Live from the Root Biology Symposium at the University of Missouri

The Interdisciplinary Plant Group of the University of Missouri hosted the Root Biology Symposium May 28-31. This symposium marked the 30th anniversary of the IPG symposium series, with several having focused on root biology.  Dr. Robert Sharp and Dr. Melissa Mitchum introduced Chancellor Emeritus Richard L. Wallace who gave a brief overview of the IPG. The IPG formed in 1981 with 9 UM faculty, and has grown to 57 faculty. The IPG has gained international recognition as a model of intra-university collaboration. A trophy was awarded to Dr. Douglas D. Randall who established the symposium series in 1983.  As Dr. Wallace said, the audience is lucky to be involved with a symposium so rich, so relevant, and so exciting.

Root Biology News brought daily updates during this time.

Sessions from Wednesday, May 29, 2013

The symposium began with a talk from the Chancellor's Distinguished Visitor, Jianhua Zhang, that covered strategies being used for water conservation in China, particularly partial rootzone irrigation. This was followed by Phil Benfey, who was this year's keynote speaker and wowed the crowd with his research on roots from genes to pioneering phenotyping of root crowns. Taken together, the first two talks demonstrated the importance of future studies investigating the interaction of root traits and agronomic practices.

The rest of the day was spent in a session on root development. The progress being made is impressive in understanding the genetic regulation of root development. Malcom Bennett was the session's keynote speaker and did a great job showing how lateral roots form using live cell imaging and genetic mutants. The talks in the development session demonstrated how state of the art science is finally unravelling how root systems grow, with implications for applications such as understanding the utility of variation in root traits.

The abiotic interactions section began with the keynote talk from Ian Dodd on root to shoot signalling in drying soil. This research was instrumental in the execution of new agronomic practices advocated by Jianhua Zhang with partial rootzone irrigation (PRI). Particularly, the hormone ABA reduces leaf size and transpiration in PRI which leads to transpiration savings.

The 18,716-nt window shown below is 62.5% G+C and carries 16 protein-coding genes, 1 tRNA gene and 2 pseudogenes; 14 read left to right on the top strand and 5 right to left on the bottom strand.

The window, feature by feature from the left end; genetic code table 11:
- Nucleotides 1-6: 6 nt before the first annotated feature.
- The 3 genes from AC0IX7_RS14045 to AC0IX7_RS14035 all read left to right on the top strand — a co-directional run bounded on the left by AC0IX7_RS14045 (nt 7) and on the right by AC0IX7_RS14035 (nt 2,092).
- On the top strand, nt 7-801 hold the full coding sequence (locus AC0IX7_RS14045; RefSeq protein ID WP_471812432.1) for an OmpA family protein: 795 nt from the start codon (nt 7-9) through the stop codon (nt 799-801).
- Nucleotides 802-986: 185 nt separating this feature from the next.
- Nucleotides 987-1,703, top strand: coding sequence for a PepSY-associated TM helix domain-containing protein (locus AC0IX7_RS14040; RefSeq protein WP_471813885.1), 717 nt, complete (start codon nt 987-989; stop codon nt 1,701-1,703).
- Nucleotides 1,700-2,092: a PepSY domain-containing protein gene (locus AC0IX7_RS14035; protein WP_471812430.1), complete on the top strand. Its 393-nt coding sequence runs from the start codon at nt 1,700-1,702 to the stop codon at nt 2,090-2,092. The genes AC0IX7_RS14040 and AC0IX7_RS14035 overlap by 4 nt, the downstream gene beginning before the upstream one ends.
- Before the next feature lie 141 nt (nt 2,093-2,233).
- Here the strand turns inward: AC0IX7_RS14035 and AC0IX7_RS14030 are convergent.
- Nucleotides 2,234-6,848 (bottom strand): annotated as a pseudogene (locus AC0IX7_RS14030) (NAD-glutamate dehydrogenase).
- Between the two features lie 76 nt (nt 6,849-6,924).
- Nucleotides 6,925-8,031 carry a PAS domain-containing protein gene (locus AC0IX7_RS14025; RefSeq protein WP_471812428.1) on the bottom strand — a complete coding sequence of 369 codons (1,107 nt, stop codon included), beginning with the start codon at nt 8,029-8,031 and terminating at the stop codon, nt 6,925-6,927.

After dinner, John Kirkegaard talked about the health benefits of GSLs and ITCs in the mustard family. Remember, eat your broccoli!

Sessions from Thursday, May 30, 2013

The abiotic interactions section continued on Thursday morning. Water stress was an important theme. Felix Fritschi showed some fascinating new screening methods for deep roots in soybeans, reminiscent of toxicity screenings in Arabidopsis. Andrew Leakey spoke about climate change and science being done in FACE sites that manipulating carbon dioxide, temperature, and water in the field.

The biotic interactions session began with Sharon Long's keynote talk about root nodule development, and showed how bacterial sigma factors lead to the different stages of nodule development. This work has implications for the possibility of putting the ability to fix nitrogen in non-leguminous crop plants. Other talks showed the how plants respond to root grazing through chemical signaling, and how nematodes take advantage of inhibiting plants' immune systems. The session's last talks focused on the formation of the mycorrhizal symbiosis that is so common in land plants.

The day concluded with the poster session, which was a blast, and a student/post-doc/speaker dinner which allowed for unique opportunities to interact with root biology colleagues.

Sessions from Friday, May 31, 2013

Friday's nutrition session was a great conclusion to a wonderful meeting. Yi-Feng Tsay gave the keynote about how the nitrate transporter CHL1 can sense both nitrate concentrations and temporal changes that help plants regulate the uptake of nitrogen from the soil and transport it within the plant. The last talks of the day largely focused on the importance of root system architecture for determining the placement of roots and the uptake of soil resources. Lixing Yuan, Leon Kochian, and Matthias Wissuwa gave insight to the state of the science of root system architecture being phenotyped and utilized in maize and rice. The progress being made is astounding, and gives hope to feeding the future.


Doug Randall concluded the symposium with a call for action for the science crisis in the USA. He urged the audience (paraphrasing):

Please go home, take your story, and tell people. We can not put up with what's happening in Washington. We need to tell the public what science can do.

We need to turn science around in the eyes of the public.

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